Use this URL to cite or link to this record in EThOS: http://ethos.bl.uk/OrderDetails.do?uin=uk.bl.ethos.487280
Title: A generative framework for argumentation-based inquiry dialogues
Author: Black, Elizabeth
Awarding Body: University of London
Current Institution: University College London (University of London)
Date of Award: 2007
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Abstract:
My PhD focusses on argumentation-based communication between agents. I take, as a starting point, the argumentation system proposed by Garcia and Simari 22 , which allows a single agent to reason about its beliefs. I define a novel dialogue system that allows two agents to use Garcia and Simari's system to carry out inter-agent argumentation. I define two specific protocols for two different types of inquiry dialogue that I define: argument inquiry and warrant inquiry. Argument inquiry dialogues are often embedded within warrant inquiry dialogues. Other existing inquiry dialogue systems only model dialogues, meaning that they describe what a legal inquiry dialogue is, but they do not provide the means to actually generate such a dialogue. Such systems provide a protocol, which dictates what the possible legal next moves are at each point in a dialogue but not which of these moves to make. I present a system that not only includes two dialogue-game style protocols, one for the argument inquiry dialogue and one for the warrant inquiry dialogue, but also includes an intelligent strategy, for an agent to use with these protocols, that selects exactly one of the legal moves to make. As my system is generative, it allows me to investigate the precise behaviour of the dialogues it produces. I propose a benchmark against which I compare my dialogues, and use this to define soundness and completeness properties for argument inquiry and warrant inquiry dialogues. I show that these properties hold for all dialogues produced by my system. Finally, I go on to define another intelligent strategy for use with warrant inquiry dialogues. I show that this also leads to sound and complete dialogues but, in many situations, reduces the redundancy seen in the dialectical tree produced during the dialogue.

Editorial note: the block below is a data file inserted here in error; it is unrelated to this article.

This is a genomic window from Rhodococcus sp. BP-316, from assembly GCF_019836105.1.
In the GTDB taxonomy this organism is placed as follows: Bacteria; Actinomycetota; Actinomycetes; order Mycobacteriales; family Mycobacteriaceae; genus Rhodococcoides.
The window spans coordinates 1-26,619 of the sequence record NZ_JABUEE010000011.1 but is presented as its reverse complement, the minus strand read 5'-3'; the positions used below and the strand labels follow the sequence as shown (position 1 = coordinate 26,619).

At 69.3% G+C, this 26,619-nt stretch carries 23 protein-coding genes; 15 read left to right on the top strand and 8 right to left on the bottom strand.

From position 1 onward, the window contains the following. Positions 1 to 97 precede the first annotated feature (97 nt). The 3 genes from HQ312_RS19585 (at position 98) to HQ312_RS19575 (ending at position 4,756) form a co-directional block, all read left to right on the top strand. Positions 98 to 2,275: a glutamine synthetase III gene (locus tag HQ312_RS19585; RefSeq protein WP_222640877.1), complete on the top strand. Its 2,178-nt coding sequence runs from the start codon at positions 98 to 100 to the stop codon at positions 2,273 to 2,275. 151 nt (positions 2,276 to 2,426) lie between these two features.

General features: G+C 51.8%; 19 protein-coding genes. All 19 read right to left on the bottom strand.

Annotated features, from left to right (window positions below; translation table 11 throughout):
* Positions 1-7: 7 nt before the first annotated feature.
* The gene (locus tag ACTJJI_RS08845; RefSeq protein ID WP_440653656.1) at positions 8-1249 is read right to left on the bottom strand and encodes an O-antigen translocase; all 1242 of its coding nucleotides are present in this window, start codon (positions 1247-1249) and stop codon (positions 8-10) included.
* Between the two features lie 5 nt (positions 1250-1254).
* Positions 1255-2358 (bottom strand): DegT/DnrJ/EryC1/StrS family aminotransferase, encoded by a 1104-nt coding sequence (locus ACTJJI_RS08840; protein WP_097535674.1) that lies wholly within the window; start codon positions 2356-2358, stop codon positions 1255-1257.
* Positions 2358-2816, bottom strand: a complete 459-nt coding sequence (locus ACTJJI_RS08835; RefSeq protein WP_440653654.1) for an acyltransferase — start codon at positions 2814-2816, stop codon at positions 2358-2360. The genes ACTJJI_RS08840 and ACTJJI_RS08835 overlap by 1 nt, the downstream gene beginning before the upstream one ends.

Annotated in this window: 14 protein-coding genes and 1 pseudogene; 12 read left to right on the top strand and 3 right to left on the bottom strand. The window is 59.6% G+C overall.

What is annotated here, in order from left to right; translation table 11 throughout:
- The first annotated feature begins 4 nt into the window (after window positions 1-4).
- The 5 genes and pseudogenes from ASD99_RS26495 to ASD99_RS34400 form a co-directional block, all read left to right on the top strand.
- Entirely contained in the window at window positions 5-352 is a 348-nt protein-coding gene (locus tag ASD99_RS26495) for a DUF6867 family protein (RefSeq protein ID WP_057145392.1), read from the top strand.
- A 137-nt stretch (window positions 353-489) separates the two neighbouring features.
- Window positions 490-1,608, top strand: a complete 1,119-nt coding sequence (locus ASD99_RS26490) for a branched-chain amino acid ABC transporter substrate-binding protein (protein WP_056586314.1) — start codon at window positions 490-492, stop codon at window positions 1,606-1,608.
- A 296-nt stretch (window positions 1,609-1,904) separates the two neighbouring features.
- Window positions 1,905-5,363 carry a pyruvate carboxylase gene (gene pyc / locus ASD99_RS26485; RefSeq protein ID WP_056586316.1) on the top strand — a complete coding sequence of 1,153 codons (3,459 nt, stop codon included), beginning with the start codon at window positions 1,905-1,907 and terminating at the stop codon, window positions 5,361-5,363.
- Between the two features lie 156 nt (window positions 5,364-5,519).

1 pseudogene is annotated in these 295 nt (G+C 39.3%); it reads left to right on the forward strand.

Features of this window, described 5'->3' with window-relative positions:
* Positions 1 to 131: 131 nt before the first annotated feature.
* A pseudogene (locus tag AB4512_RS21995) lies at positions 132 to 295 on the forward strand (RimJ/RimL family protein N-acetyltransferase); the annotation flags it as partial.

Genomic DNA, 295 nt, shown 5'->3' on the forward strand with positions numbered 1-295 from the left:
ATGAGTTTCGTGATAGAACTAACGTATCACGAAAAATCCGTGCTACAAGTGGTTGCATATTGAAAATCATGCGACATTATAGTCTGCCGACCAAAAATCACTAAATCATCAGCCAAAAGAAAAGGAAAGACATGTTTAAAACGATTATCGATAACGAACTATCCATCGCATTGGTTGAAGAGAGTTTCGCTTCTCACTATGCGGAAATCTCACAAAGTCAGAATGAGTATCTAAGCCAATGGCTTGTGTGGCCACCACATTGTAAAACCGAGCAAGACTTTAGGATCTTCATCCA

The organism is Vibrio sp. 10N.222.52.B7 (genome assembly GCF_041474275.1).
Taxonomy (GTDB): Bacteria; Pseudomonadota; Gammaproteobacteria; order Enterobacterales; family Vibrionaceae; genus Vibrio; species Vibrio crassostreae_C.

Supervisor: Not available Sponsor: Not available
Qualification Name: Thesis (Ph.D.) Qualification Level: Doctoral
EThOS ID: uk.bl.ethos.487280  DOI: Not available
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